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  • What is the Apollo Neuro?

  • How the Apollo Neuro works

  • What I like about the Apollo Neuro

  • Related content

  • What I don’t like about the Apollo Neuro

  • Is the Apollo Neuro worth it?

Pros

  • Quiet vibrations

  • Easy to use regularly

Cons

  • Bulky design

  • Didn’t live up to expectations

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What is the Apollo Neuro?

A person adjusts the strap of a white stress tracker on their wrist.
Credit: Reviewed / Betsey Goldwasser

You can stretch the Velcro straps to fit around your wrist or ankle.

The Apollo Neuro is a $400 wearable device that’s designed to train your body to manage stress naturally. It works by vibrating against your skin and—though there’s no physical touching involved—it is considered a form of touch therapy, a form of treatment that is said to balance your body’s energy field.

The Neuro connects to Apollo’s companion app on your smartphone, where you can choose from vibration programs like “energy and wake up,” “clear and focused,” and “rebuild and recover.” The vibration sessions range from five minutes to two hours, making it an option worth considering for those who don’t have the time or inclination to work a mediation session into their day. For maximum effectiveness, Apollo recommends using the Neuro for at least three hours a day, though you can break up that time into smaller segments, perhaps in moments when you feel overwhelmed.

It also is versatile enough to be worn many ways: The Neuro’s strap is long and adjusts with velcro such that you can wear it on either your wrist or ankle. You may also pop it out of the band and wear it on the included clip on a bra strap or waistband so long as it’s in contact with your body. On its own, the device measures roughly an inch and a half wide by two inches long and about half an inch thick. On the wrist, it’s about the same size as a smartwatch or running watch. The strap also comes in size small, medium, and large: The small fits wrists and ankles 4 to 7½ inches in circumference; the medium, 5 to 8½ inches; and the large, 6 to 11 inches.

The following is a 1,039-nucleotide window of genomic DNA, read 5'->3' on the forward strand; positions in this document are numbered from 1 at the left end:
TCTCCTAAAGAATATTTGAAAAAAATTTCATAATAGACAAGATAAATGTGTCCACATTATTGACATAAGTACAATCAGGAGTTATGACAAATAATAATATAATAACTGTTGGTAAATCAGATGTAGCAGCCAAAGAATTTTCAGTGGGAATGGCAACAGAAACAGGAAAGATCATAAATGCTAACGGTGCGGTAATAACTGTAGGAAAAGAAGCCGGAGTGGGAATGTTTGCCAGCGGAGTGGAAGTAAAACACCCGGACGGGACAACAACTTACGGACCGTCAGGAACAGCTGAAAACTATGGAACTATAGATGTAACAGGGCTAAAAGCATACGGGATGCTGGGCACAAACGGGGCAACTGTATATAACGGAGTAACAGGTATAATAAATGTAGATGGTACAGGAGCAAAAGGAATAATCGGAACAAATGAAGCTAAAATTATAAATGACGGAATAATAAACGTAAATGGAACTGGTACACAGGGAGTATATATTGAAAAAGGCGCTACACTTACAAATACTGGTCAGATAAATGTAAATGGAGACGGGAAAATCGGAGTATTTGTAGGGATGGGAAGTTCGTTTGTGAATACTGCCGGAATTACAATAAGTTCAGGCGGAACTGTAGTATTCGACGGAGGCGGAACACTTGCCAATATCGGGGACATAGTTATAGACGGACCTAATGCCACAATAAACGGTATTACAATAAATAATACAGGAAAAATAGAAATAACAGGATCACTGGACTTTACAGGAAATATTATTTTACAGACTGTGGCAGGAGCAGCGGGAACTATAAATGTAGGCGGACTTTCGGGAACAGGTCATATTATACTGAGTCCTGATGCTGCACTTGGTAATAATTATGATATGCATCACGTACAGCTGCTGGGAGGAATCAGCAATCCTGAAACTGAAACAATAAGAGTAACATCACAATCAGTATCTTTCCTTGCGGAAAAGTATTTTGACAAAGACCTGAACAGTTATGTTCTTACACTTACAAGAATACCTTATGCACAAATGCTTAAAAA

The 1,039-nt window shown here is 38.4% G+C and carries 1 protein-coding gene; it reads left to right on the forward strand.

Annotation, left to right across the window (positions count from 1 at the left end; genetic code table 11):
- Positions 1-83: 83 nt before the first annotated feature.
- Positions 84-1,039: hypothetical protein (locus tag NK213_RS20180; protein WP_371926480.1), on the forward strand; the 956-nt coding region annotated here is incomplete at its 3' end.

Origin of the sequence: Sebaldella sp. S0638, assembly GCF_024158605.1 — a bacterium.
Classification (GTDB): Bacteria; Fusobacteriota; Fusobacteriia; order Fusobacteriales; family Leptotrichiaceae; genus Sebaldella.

How the Apollo Neuro works

Here’s how Apollo explains what those vibrations supposedly do: The Neuro aims to optimize your heart rate variability (HRV), or the variation in length of time between heartbeats. A high HRV means you are good at adapting to change and dealing with stress, while a low HRV—less time between beats—can indicate anxiety, depression, and elevated stress hormones that put you at a greater risk for health problems like diabetes. The Neuro aims to improve your HRV with its vibrations, as some early research suggests rhythmic touch can alter the body’s stress response. Via this form of body vibration therapy, Apollo claims the Neuro can lead to better sleep quality and improved ability to focus.

The Neuro’s companion app allows you to change the vibration intensity on a scale from 0% to 100%. However, the sensation changes depending on which of the seven programs you choose. For example, the 0% vibration level of the “sleep and renew” program delivers a buzz that barely registers on my skin, while 100% feels like a light tickle. With the “clear and focused” program, the 0% vibration also feels barely noticeable, but 100% is much more intense, similar to what you’d feel when a phone vibrates in your pocket. Depending on which program you opt for, the intensity of Apollo’s vibrations are designed to either soothe or energize.

What I like about the Apollo Neuro

It’s easy to use regularly

A person holds a cell phone while wearing a white stress tracker on their wrist.
Credit: Reviewed / Betsey Goldwasser

Choose what sort of mood-changing vibration you'd like via the Apollo app.

Apollo’s companion app makes it easy to create a schedule for using the Neuro. The app suggests modes to try at certain times in the day—for example, “clear and focused” in the morning and “relax and unwind” in the evening—and lets you customize the rest. Once you select a mode, you can adjust the intensity and session length, which days you want to repeat each session, and the start time. This made it easier to use the Neuro for the recommended three hours a day.